Amnesty International starts campaign to end usage of pellet guns in Kashmir
The widespread use of the weapon during the unrest in the Valley last year killed several people and blinded thousands.india Updated: Sep 13, 2017 18:24 IST
Rights body Amnesty International on Wednesday called for an end to the “dangerous, inaccurate and indiscriminate” usage of pellet-guns by security forces when controlling crowds in strife-torn Jammu and Kashmir as it released a report on the controversial weapon.
Amnesty International’s report “Losing Sight in Kashmir: The Impact of Pellet-Firing Shotguns”- designed with photographs of blinded pellet victims - presented the cases of 88 people whose eyesight has been damaged by pellets between 2014 and 2017.
The widespread use of the weapon during the unrest in the Valley last year killed several people and blinded thousands after violence broke out during protests sparked by the death of a Hizbul Mujahiddin militant, Burhan Wani. Data from Kashmir’s hospitals show over 6000 people had suffered pellet injuries, with over 1100 specifically hit in the eyes, during the 2016 unrest.
“In his Independence Day speech, Prime Minister Narendra Modi said that change in Kashmir will not come from guns or abuses - na goli, na gali. If the government truly means this, they must end the use of pellet-firing shotguns, which have caused immense suffering in Kashmir,” Aakar Patel, executive director of Amnesty International India, said in a statement.
“Authorities claim the pellet shotgun is not lethal, but the injuries and deaths caused by this cruel weapon bear testimony to how dangerous, inaccurate and indiscriminate it is. There is no proper way to use pellet-firing shotguns. It is irresponsible of authorities to continue the use of these shotguns despite being aware of the damage they do,” Patel added.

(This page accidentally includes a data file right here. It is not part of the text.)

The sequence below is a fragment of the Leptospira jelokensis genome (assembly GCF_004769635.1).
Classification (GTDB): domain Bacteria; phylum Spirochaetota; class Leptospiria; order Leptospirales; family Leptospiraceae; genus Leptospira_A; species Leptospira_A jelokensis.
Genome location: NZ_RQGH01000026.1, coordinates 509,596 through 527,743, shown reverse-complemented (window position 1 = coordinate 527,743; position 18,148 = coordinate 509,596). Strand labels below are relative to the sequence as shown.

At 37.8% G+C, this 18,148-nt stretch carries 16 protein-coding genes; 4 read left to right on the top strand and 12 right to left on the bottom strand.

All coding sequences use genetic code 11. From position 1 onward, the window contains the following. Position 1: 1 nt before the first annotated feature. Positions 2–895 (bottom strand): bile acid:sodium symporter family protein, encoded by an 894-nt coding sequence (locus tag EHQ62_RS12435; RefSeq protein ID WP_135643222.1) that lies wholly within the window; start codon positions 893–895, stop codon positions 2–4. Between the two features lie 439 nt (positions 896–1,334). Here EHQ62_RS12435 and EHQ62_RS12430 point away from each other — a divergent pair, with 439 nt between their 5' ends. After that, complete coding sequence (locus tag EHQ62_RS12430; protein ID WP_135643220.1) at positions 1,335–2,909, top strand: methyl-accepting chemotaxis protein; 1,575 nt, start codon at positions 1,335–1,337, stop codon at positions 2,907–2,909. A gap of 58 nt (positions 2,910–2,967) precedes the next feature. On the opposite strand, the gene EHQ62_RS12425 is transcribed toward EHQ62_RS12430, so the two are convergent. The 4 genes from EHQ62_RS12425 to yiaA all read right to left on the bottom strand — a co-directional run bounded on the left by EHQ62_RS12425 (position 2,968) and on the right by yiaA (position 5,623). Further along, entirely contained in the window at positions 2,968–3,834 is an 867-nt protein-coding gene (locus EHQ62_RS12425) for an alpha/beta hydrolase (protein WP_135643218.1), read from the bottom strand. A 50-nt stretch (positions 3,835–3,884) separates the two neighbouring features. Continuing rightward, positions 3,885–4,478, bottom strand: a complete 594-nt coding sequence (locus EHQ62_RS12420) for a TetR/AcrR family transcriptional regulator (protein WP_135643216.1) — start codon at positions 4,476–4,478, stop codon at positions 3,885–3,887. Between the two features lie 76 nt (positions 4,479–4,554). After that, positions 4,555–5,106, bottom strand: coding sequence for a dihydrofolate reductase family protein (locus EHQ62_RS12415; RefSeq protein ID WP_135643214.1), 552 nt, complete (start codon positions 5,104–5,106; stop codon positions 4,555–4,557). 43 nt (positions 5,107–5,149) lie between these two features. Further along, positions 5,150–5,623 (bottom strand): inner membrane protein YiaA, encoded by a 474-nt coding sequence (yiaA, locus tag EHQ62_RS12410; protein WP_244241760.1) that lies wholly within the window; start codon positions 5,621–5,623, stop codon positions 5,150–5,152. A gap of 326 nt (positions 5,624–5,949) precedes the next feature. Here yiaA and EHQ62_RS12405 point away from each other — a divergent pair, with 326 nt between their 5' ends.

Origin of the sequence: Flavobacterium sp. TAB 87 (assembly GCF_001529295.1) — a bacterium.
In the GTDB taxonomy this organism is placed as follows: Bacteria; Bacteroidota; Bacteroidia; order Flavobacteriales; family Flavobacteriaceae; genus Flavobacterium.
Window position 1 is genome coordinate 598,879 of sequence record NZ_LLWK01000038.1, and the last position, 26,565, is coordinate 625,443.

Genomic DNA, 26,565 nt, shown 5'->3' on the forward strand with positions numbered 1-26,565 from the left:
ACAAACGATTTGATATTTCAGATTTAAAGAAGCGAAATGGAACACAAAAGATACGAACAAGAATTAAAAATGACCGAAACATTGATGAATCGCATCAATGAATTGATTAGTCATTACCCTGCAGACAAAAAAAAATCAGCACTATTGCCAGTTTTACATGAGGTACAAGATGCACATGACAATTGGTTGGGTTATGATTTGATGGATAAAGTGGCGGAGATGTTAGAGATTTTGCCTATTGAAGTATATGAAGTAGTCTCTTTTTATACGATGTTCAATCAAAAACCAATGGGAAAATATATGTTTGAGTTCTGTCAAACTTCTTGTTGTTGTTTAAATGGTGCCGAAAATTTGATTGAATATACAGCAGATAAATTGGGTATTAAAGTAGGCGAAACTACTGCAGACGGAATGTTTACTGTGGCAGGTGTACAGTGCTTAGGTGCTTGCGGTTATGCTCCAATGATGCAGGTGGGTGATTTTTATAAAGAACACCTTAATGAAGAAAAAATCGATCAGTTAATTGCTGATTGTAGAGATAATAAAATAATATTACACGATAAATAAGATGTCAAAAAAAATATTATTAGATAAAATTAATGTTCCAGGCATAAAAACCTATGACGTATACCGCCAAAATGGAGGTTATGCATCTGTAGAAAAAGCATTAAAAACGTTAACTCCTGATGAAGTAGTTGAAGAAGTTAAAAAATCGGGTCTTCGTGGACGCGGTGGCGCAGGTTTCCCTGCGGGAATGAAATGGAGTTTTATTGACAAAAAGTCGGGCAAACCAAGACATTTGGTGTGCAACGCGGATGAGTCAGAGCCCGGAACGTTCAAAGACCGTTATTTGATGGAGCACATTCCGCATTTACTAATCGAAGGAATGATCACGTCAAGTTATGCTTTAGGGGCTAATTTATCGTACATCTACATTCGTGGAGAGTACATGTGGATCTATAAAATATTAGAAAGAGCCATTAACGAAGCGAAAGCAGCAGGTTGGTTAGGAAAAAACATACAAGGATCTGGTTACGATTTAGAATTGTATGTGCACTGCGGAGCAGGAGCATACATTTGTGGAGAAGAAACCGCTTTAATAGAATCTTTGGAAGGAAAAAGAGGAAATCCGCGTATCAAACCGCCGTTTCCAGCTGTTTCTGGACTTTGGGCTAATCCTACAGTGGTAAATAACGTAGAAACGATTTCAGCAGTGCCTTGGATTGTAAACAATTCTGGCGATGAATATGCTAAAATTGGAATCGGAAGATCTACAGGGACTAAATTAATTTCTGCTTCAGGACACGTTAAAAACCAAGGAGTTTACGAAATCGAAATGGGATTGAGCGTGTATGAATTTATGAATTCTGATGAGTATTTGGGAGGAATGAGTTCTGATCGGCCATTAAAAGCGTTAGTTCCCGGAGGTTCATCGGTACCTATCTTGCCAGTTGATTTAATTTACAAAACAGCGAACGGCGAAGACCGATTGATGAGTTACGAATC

The body also launched a campaign urging chief minister Mehbooba Mufti and Union home minister Rajnath Singh to immediately end the use of the pellet-firing shotguns in the restive state.
“Authorities have a duty to maintain public order, but using pellet shotguns is not the solution,” said Patel.
“Security forces must address stone-throwing or other violence by protesters by means that allow for better targeting or more control over the harm caused,” he added.
Amnesty officials said they have obtained information through right to information applications, which suggests that the use of the inherently inaccurate pellet-firing shotguns by security forces has injured other security force personnel.
Home minister Singh, who ended a four-day visit to Kashmir on Tuesday, said in Srinagar the weapon was being used very sparingly by security forces.
“Last year, we looked into the alternatives to pellet guns and introduced PAVA (grenades). Though it was not very effective, the pellet guns have been used less compared to earlier,” he said on Monday.
Earlier this year, the Supreme Court expressed concern over the pellet gun injuries suffered by minors, who indulged in stone pelting in Jammu and Kashmir, and asked the Centre to consider other effective means to quell the protests as it concerns “life and death”.